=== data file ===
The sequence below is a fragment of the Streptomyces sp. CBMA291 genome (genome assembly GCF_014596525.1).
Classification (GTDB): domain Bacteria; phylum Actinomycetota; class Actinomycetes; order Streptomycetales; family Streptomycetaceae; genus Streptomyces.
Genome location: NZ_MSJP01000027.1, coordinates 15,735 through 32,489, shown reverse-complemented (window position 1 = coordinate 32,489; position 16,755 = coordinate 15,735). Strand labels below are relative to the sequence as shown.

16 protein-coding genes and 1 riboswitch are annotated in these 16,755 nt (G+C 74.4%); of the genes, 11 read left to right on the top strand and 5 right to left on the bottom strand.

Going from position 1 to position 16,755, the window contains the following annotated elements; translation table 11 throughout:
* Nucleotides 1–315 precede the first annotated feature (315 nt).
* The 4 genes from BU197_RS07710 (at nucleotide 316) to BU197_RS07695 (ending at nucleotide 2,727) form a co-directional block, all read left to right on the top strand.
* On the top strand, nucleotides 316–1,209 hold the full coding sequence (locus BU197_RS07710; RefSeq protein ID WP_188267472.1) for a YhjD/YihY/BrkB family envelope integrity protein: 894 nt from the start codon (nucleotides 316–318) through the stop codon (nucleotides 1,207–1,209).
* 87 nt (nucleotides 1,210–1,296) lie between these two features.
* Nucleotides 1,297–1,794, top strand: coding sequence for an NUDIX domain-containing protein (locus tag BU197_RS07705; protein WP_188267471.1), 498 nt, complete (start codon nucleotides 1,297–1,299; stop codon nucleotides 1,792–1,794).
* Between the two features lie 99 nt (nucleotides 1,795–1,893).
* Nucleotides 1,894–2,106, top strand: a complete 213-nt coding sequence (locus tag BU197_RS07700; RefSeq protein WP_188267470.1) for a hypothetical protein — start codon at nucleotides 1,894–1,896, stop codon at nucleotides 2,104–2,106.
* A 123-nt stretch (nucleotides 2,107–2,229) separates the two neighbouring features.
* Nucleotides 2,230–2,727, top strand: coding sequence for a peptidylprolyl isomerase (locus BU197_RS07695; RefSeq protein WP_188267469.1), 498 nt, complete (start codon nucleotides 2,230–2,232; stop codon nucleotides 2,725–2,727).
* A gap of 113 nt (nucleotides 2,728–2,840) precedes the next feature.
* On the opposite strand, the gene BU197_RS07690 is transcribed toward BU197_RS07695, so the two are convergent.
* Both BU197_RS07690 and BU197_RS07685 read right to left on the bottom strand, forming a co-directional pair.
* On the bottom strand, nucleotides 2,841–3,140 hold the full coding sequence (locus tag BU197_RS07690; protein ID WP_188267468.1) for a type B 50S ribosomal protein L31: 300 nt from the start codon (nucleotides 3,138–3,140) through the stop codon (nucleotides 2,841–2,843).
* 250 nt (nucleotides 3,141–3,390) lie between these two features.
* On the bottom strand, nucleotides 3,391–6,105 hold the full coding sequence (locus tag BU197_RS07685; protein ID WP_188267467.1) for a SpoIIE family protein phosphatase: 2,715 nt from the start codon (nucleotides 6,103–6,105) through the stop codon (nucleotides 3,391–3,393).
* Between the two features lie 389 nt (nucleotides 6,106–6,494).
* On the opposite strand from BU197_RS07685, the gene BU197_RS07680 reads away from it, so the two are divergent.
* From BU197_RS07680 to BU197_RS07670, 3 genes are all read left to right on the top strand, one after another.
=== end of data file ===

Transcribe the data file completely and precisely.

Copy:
The sequence below is a fragment of the Streptomyces sp. CBMA291 genome (genome assembly GCF_014596525.1).
Classification (GTDB): domain Bacteria; phylum Actinomycetota; class Actinomycetes; order Streptomycetales; family Streptomycetaceae; genus Streptomyces.
Genome location: NZ_MSJP01000027.1, coordinates 15,735 through 32,489, shown reverse-complemented (window position 1 = coordinate 32,489; position 16,755 = coordinate 15,735). Strand labels below are relative to the sequence as shown.

16 protein-coding genes and 1 riboswitch are annotated in these 16,755 nt (G+C 74.4%); of the genes, 11 read left to right on the top strand and 5 right to left on the bottom strand.

Going from position 1 to position 16,755, the window contains the following annotated elements; translation table 11 throughout:
* Nucleotides 1–315 precede the first annotated feature (315 nt).
* The 4 genes from BU197_RS07710 (at nucleotide 316) to BU197_RS07695 (ending at nucleotide 2,727) form a co-directional block, all read left to right on the top strand.
* On the top strand, nucleotides 316–1,209 hold the full coding sequence (locus BU197_RS07710; RefSeq protein ID WP_188267472.1) for a YhjD/YihY/BrkB family envelope integrity protein: 894 nt from the start codon (nucleotides 316–318) through the stop codon (nucleotides 1,207–1,209).
* 87 nt (nucleotides 1,210–1,296) lie between these two features.
* Nucleotides 1,297–1,794, top strand: coding sequence for an NUDIX domain-containing protein (locus tag BU197_RS07705; protein WP_188267471.1), 498 nt, complete (start codon nucleotides 1,297–1,299; stop codon nucleotides 1,792–1,794).
* Between the two features lie 99 nt (nucleotides 1,795–1,893).
* Nucleotides 1,894–2,106, top strand: a complete 213-nt coding sequence (locus tag BU197_RS07700; RefSeq protein WP_188267470.1) for a hypothetical protein — start codon at nucleotides 1,894–1,896, stop codon at nucleotides 2,104–2,106.
* A 123-nt stretch (nucleotides 2,107–2,229) separates the two neighbouring features.
* Nucleotides 2,230–2,727, top strand: coding sequence for a peptidylprolyl isomerase (locus BU197_RS07695; RefSeq protein WP_188267469.1), 498 nt, complete (start codon nucleotides 2,230–2,232; stop codon nucleotides 2,725–2,727).
* A gap of 113 nt (nucleotides 2,728–2,840) precedes the next feature.
* On the opposite strand, the gene BU197_RS07690 is transcribed toward BU197_RS07695, so the two are convergent.
* Both BU197_RS07690 and BU197_RS07685 read right to left on the bottom strand, forming a co-directional pair.
* On the bottom strand, nucleotides 2,841–3,140 hold the full coding sequence (locus tag BU197_RS07690; protein ID WP_188267468.1) for a type B 50S ribosomal protein L31: 300 nt from the start codon (nucleotides 3,138–3,140) through the stop codon (nucleotides 2,841–2,843).
* 250 nt (nucleotides 3,141–3,390) lie between these two features.
* On the bottom strand, nucleotides 3,391–6,105 hold the full coding sequence (locus tag BU197_RS07685; protein ID WP_188267467.1) for a SpoIIE family protein phosphatase: 2,715 nt from the start codon (nucleotides 6,103–6,105) through the stop codon (nucleotides 3,391–3,393).
* Between the two features lie 389 nt (nucleotides 6,106–6,494).
* On the opposite strand from BU197_RS07685, the gene BU197_RS07680 reads away from it, so the two are divergent.
* From BU197_RS07680 to BU197_RS07670, 3 genes are all read left to right on the top strand, one after another.